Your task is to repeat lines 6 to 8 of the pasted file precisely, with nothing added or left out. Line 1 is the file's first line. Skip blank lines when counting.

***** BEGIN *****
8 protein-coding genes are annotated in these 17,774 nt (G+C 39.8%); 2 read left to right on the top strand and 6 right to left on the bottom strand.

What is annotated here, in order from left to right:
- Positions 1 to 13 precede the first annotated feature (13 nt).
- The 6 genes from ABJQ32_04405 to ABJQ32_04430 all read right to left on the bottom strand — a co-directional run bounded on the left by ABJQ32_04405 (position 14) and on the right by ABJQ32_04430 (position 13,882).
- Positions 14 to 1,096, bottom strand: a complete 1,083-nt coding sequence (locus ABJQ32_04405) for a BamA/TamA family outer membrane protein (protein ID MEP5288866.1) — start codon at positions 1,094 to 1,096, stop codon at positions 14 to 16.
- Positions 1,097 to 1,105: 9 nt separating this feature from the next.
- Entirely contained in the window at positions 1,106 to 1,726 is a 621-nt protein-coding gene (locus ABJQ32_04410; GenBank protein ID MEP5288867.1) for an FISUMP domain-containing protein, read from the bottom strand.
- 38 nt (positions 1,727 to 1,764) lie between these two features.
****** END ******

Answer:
- Positions 1,097 to 1,105: 9 nt separating this feature from the next.
- Entirely contained in the window at positions 1,106 to 1,726 is a 621-nt protein-coding gene (locus ABJQ32_04410; GenBank protein ID MEP5288867.1) for an FISUMP domain-containing protein, read from the bottom strand.
- 38 nt (positions 1,727 to 1,764) lie between these two features.